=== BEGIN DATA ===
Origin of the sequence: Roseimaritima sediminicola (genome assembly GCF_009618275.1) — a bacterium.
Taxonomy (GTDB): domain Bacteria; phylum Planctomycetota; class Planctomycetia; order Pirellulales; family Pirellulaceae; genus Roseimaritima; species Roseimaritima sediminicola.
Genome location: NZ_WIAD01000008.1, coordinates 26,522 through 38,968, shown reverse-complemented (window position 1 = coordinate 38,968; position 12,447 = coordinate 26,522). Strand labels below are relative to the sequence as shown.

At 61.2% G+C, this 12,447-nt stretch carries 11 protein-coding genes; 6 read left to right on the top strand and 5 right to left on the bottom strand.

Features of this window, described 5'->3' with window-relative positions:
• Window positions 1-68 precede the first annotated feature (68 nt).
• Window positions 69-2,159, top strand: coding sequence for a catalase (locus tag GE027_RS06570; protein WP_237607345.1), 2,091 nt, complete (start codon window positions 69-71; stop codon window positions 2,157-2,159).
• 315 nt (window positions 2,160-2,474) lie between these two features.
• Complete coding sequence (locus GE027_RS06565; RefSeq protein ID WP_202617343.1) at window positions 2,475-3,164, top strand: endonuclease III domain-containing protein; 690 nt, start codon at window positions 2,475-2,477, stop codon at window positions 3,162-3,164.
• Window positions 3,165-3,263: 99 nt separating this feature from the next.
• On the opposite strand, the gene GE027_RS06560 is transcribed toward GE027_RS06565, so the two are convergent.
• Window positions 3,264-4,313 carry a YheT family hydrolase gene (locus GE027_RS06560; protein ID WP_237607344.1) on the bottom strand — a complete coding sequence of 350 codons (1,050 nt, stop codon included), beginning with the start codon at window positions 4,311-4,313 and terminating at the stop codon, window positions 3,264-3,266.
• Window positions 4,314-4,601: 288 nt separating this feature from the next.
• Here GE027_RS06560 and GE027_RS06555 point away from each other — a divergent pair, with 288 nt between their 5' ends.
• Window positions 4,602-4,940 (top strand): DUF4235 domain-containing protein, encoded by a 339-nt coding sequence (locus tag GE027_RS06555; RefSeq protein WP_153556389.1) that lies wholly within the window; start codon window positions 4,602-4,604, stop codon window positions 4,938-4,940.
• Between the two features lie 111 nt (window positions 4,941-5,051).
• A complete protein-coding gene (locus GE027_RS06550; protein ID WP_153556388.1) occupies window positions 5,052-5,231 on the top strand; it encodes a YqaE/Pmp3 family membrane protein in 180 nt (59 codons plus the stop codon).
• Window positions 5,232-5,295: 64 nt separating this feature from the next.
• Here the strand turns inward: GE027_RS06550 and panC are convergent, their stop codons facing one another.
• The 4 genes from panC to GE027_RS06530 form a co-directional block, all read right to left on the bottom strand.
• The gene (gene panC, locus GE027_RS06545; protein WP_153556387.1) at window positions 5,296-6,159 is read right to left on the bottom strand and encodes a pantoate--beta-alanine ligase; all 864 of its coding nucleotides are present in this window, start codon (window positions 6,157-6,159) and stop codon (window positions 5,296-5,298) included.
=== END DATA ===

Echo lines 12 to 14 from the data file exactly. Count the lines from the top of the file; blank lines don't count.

• Window positions 3,264-4,313 carry a YheT family hydrolase gene (locus GE027_RS06560; protein ID WP_237607344.1) on the bottom strand — a complete coding sequence of 350 codons (1,050 nt, stop codon included), beginning with the start codon at window positions 4,311-4,313 and terminating at the stop codon, window positions 3,264-3,266.
• Window positions 4,314-4,601: 288 nt separating this feature from the next.
• Here GE027_RS06560 and GE027_RS06555 point away from each other — a divergent pair, with 288 nt between their 5' ends.